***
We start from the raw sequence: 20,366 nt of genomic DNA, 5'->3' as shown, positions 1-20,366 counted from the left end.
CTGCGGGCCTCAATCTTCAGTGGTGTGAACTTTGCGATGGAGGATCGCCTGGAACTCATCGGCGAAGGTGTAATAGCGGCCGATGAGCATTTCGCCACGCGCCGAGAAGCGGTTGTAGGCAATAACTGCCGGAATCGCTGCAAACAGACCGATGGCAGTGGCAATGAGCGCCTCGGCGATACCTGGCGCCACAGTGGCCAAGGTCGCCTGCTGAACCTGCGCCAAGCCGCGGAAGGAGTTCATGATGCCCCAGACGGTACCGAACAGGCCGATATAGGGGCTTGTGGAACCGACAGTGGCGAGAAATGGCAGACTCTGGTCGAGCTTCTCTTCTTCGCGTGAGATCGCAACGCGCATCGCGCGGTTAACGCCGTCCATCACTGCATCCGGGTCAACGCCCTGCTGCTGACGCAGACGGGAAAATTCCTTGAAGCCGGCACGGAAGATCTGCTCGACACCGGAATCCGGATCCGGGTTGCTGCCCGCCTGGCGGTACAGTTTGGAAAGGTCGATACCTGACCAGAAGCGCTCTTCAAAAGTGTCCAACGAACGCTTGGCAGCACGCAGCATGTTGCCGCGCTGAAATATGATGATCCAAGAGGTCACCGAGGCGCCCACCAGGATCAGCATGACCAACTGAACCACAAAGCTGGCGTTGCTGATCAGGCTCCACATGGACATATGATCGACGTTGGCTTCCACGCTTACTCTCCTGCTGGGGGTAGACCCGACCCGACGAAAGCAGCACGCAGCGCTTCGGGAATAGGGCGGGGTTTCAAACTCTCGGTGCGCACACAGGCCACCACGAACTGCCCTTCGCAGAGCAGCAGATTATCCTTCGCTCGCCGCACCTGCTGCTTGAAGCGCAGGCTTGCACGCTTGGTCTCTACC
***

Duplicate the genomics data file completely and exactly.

We start from the raw sequence: 20,366 nt of genomic DNA, 5'->3' as shown, positions 1-20,366 counted from the left end.
CTGCGGGCCTCAATCTTCAGTGGTGTGAACTTTGCGATGGAGGATCGCCTGGAACTCATCGGCGAAGGTGTAATAGCGGCCGATGAGCATTTCGCCACGCGCCGAGAAGCGGTTGTAGGCAATAACTGCCGGAATCGCTGCAAACAGACCGATGGCAGTGGCAATGAGCGCCTCGGCGATACCTGGCGCCACAGTGGCCAAGGTCGCCTGCTGAACCTGCGCCAAGCCGCGGAAGGAGTTCATGATGCCCCAGACGGTACCGAACAGGCCGATATAGGGGCTTGTGGAACCGACAGTGGCGAGAAATGGCAGACTCTGGTCGAGCTTCTCTTCTTCGCGTGAGATCGCAACGCGCATCGCGCGGTTAACGCCGTCCATCACTGCATCCGGGTCAACGCCCTGCTGCTGACGCAGACGGGAAAATTCCTTGAAGCCGGCACGGAAGATCTGCTCGACACCGGAATCCGGATCCGGGTTGCTGCCCGCCTGGCGGTACAGTTTGGAAAGGTCGATACCTGACCAGAAGCGCTCTTCAAAAGTGTCCAACGAACGCTTGGCAGCACGCAGCATGTTGCCGCGCTGAAATATGATGATCCAAGAGGTCACCGAGGCGCCCACCAGGATCAGCATGACCAACTGAACCACAAAGCTGGCGTTGCTGATCAGGCTCCACATGGACATATGATCGACGTTGGCTTCCACGCTTACTCTCCTGCTGGGGGTAGACCCGACCCGACGAAAGCAGCACGCAGCGCTTCGGGAATAGGGCGGGGTTTCAAACTCTCGGTGCGCACACAGGCCACCACGAACTGCCCTTCGCAGAGCAGCAGATTATCCTTCGCTCGCCGCACCTGCTGCTTGAAGCGCAGGCTTGCACGCTTGGTCTCTACC